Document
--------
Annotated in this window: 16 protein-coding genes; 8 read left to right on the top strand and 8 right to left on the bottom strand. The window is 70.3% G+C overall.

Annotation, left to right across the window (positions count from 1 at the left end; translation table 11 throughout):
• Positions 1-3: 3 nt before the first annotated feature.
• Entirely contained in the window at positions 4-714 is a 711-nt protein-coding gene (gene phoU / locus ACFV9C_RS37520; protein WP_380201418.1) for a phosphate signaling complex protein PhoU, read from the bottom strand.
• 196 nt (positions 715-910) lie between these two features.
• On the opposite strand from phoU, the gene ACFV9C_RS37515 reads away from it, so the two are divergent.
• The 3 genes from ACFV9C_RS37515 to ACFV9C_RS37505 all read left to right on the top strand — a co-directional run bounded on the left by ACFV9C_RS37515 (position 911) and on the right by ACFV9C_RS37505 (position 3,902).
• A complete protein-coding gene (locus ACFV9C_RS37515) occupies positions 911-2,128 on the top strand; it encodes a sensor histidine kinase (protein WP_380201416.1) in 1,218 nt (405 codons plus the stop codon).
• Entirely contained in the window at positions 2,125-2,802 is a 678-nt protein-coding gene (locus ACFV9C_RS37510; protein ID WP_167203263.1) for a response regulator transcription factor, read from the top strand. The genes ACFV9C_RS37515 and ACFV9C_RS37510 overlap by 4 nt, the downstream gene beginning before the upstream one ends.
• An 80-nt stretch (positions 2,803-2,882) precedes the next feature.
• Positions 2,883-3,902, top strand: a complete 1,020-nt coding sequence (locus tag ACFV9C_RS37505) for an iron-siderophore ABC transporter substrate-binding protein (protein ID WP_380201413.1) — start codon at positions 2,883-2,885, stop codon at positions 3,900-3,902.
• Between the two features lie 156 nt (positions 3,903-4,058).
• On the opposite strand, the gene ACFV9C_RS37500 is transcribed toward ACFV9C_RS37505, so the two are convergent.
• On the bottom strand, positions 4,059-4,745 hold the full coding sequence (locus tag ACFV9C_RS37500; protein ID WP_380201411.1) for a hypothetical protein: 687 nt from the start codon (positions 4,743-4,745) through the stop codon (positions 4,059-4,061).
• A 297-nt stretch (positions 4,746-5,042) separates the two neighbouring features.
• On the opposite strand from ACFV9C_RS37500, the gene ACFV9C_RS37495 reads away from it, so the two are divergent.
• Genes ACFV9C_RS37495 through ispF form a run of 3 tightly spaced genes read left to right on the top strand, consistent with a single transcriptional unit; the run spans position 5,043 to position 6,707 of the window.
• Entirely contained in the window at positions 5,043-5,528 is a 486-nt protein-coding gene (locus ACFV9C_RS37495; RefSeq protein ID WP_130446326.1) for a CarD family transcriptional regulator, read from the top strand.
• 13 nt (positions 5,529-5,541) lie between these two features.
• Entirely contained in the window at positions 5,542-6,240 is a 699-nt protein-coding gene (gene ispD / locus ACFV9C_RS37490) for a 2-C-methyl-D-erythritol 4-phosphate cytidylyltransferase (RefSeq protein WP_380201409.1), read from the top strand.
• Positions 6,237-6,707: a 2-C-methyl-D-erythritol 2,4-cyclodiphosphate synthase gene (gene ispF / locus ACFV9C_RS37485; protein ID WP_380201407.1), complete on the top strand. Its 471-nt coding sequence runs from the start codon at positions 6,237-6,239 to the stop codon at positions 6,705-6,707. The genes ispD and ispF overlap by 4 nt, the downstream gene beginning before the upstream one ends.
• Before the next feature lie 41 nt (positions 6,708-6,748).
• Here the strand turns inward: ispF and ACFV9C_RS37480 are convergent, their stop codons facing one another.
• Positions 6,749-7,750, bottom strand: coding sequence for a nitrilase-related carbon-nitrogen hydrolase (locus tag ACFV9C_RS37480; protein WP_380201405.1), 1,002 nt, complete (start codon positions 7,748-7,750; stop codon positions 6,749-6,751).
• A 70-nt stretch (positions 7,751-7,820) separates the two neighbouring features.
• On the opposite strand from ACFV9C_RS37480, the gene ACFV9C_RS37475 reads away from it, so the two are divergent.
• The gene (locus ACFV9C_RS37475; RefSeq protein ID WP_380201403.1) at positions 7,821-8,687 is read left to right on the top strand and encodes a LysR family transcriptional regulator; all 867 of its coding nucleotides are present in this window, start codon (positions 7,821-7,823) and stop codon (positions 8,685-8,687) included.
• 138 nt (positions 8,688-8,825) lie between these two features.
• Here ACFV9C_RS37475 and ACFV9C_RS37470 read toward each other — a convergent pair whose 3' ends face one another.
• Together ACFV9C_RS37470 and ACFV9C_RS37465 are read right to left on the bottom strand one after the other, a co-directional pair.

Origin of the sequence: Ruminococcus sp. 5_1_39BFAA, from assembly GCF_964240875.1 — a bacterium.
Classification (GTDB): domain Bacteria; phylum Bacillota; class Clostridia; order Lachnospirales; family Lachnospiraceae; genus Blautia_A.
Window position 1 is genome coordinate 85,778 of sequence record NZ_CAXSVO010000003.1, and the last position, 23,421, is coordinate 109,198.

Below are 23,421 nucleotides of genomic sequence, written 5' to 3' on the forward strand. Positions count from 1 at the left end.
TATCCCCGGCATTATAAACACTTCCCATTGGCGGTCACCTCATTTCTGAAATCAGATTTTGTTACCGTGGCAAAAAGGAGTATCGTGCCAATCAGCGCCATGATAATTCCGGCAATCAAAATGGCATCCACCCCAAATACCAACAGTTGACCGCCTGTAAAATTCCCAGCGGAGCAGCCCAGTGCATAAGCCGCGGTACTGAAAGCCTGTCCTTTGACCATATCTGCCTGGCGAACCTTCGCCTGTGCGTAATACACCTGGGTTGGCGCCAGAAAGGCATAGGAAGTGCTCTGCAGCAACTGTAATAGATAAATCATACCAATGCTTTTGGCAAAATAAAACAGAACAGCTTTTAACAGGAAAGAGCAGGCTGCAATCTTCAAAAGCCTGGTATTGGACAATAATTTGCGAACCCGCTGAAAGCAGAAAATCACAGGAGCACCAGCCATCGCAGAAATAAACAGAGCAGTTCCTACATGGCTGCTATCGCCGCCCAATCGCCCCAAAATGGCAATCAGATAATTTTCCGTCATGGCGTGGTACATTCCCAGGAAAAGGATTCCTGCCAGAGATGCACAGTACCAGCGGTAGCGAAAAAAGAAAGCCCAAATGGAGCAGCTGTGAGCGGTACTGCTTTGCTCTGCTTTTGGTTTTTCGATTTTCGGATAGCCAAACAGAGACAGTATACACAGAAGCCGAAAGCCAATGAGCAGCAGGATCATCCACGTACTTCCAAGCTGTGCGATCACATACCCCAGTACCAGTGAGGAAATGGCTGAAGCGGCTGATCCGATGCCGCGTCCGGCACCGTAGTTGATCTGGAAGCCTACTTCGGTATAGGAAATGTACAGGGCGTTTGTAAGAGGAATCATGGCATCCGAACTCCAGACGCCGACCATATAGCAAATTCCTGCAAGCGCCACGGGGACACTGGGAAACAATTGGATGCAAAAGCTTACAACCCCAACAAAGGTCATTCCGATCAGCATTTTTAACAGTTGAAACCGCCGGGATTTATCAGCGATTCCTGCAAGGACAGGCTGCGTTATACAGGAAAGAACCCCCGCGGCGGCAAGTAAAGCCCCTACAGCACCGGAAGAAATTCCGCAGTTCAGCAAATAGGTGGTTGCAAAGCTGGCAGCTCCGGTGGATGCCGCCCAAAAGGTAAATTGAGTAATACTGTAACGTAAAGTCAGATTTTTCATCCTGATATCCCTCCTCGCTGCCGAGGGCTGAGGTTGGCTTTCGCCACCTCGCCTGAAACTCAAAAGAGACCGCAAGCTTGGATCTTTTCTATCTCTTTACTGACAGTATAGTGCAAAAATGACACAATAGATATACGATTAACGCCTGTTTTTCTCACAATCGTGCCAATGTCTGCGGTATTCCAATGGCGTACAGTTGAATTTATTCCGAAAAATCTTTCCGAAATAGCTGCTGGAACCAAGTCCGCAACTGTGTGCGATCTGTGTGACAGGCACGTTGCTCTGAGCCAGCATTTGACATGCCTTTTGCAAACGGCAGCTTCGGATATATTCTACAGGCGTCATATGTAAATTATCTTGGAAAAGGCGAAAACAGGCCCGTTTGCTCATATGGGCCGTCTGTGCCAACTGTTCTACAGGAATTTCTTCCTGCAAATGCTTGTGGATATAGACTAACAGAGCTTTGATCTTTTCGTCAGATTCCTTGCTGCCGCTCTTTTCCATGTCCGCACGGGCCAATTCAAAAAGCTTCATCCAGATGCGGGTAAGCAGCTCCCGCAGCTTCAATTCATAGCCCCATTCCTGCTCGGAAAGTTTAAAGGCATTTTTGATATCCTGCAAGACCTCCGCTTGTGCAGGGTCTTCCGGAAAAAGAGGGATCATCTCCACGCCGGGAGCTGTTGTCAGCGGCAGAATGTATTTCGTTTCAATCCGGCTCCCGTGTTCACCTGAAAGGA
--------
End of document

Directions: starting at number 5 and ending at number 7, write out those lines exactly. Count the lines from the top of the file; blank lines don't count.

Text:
• 196 nt (positions 715-910) lie between these two features.
• On the opposite strand from phoU, the gene ACFV9C_RS37515 reads away from it, so the two are divergent.
• The 3 genes from ACFV9C_RS37515 to ACFV9C_RS37505 all read left to right on the top strand — a co-directional run bounded on the left by ACFV9C_RS37515 (position 911) and on the right by ACFV9C_RS37505 (position 3,902).